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Pfizer develops COVID-19 pill that cuts hospitalizations and deaths by 89%

Pfizer develops COVID-19 pill that cuts hospitalizations and deaths by 89%

Pfizer announced that its new COVID-19 pill reduces hospitalizations and deaths in high-risk patients by 89%, according to Japan Times.

The pharmaceutical giant Pfizer issued the official statement on Friday, saying that the results of Paxlovid are amazing. The drug binds to an enzyme called a protease to stop the virus from replicating itself. Some drugs for HIV work in a similar way.

Last month, Merck & Co. and partner Ridgeback Biotherapeutics LP submitted their experimental pill to regulators after a study showed it slashed the risk of getting seriously ill or dying by half in patients with mild-to-moderate COVID-19.

Pfizer’s pill could be taken at home at the first sign of symptoms is a crucial tool for taming the coronavirus crisis globally, so long as it’s widely available. According to Pfizer, the submissions to other regulatory agencies will occur shortly after the US filing.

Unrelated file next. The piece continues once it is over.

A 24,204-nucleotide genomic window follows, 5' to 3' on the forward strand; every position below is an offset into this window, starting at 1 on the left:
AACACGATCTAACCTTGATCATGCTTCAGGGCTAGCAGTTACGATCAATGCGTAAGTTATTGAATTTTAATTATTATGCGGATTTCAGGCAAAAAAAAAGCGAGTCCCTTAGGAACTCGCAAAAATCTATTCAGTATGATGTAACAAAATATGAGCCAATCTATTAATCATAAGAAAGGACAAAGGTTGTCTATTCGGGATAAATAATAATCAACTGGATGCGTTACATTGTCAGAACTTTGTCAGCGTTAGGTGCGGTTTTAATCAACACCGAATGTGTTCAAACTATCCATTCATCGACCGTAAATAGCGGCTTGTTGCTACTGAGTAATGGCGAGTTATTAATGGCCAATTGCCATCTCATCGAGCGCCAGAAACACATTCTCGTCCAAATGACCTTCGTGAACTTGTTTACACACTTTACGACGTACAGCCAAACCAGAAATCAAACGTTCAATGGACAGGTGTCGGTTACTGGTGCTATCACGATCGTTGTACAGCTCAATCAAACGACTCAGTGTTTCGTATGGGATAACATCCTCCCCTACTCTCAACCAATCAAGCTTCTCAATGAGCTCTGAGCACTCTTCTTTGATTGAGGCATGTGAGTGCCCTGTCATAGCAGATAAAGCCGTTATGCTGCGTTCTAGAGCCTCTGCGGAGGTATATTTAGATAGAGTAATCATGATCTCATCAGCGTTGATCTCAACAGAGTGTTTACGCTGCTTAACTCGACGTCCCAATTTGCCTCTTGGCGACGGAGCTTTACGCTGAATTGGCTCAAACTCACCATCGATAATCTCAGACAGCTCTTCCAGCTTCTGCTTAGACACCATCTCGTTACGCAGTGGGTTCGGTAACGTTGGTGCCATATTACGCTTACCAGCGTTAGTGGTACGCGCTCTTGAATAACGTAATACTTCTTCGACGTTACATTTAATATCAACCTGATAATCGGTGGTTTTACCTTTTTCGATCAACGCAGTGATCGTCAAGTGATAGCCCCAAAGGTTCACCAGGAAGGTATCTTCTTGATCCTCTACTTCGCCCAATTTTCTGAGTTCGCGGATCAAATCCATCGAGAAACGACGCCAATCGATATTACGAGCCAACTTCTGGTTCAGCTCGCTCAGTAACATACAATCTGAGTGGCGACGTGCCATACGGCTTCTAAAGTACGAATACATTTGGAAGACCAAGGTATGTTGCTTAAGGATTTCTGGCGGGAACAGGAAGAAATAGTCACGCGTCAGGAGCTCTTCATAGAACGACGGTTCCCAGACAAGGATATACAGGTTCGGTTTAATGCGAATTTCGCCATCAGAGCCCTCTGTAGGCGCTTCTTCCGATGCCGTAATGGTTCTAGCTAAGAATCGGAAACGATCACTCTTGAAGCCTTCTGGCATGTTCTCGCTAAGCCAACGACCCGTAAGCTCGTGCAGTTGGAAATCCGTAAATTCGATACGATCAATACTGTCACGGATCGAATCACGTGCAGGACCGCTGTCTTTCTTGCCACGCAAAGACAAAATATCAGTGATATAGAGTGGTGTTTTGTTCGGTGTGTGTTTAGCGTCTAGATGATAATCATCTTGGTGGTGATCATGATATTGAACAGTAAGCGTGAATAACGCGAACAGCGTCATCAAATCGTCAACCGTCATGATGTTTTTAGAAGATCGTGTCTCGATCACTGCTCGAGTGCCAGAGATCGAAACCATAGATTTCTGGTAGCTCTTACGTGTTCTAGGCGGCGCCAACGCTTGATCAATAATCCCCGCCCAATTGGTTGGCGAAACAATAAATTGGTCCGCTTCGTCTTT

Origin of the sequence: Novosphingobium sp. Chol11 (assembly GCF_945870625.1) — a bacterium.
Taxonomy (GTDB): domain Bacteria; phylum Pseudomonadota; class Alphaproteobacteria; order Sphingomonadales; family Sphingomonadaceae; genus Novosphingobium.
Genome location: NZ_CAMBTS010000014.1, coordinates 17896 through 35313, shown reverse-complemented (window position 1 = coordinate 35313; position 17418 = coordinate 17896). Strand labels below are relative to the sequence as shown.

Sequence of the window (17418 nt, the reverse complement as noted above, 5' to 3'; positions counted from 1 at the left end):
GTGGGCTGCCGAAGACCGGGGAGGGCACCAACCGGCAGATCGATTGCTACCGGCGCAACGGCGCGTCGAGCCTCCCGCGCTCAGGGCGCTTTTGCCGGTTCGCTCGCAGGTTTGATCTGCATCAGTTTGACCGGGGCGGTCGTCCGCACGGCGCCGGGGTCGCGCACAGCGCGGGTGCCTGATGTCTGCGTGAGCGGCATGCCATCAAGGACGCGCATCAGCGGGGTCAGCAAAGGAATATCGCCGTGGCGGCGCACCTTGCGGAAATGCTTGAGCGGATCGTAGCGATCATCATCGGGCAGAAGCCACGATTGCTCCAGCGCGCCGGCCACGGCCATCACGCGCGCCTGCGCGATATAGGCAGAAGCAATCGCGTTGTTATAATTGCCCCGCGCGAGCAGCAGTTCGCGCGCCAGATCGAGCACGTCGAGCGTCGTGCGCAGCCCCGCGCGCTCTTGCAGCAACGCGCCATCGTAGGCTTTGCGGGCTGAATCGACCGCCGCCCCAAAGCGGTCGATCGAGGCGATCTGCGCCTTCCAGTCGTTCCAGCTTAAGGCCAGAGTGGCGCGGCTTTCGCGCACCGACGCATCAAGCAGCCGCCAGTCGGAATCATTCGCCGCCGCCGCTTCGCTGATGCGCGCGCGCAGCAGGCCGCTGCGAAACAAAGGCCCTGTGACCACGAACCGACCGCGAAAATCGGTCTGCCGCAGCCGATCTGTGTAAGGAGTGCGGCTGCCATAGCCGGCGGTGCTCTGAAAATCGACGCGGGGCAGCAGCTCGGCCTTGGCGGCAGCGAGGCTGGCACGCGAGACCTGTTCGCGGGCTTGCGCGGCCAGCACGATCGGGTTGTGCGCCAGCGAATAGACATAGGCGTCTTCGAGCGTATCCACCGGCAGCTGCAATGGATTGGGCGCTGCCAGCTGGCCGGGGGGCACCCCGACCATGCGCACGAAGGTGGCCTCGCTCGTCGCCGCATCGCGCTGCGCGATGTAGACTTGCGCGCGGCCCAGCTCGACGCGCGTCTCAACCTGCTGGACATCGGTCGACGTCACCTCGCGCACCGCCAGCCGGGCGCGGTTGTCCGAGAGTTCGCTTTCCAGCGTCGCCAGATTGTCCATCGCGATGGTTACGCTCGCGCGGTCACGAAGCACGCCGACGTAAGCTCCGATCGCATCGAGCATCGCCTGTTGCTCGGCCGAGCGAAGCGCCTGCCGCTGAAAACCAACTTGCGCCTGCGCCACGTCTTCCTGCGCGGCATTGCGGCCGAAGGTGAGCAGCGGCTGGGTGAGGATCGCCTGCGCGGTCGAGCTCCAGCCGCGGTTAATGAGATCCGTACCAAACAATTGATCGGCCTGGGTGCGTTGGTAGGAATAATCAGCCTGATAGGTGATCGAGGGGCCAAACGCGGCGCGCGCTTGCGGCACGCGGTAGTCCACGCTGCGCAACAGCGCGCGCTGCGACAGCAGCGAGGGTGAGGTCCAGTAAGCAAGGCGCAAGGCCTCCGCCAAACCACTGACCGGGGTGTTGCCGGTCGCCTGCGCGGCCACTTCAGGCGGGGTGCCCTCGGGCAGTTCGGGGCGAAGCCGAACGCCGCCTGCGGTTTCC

In the trial of 1,219 unvaccinated adults, five days of treatment with its drug dramatically reduced the rate of hospitalization when it was started within either three days or five days of symptom onset, the company said.

Overall, just 0.8% of people who started treatment within three days of getting sick ended up in the hospital and no one died, while 7% of people who got a placebo in that window were later hospitalized or died. Similar results were found when the drug was started within five days of symptom onset. The result, which hasn’t been published in a medical journal, was highly statistically significant, Pfizer claims.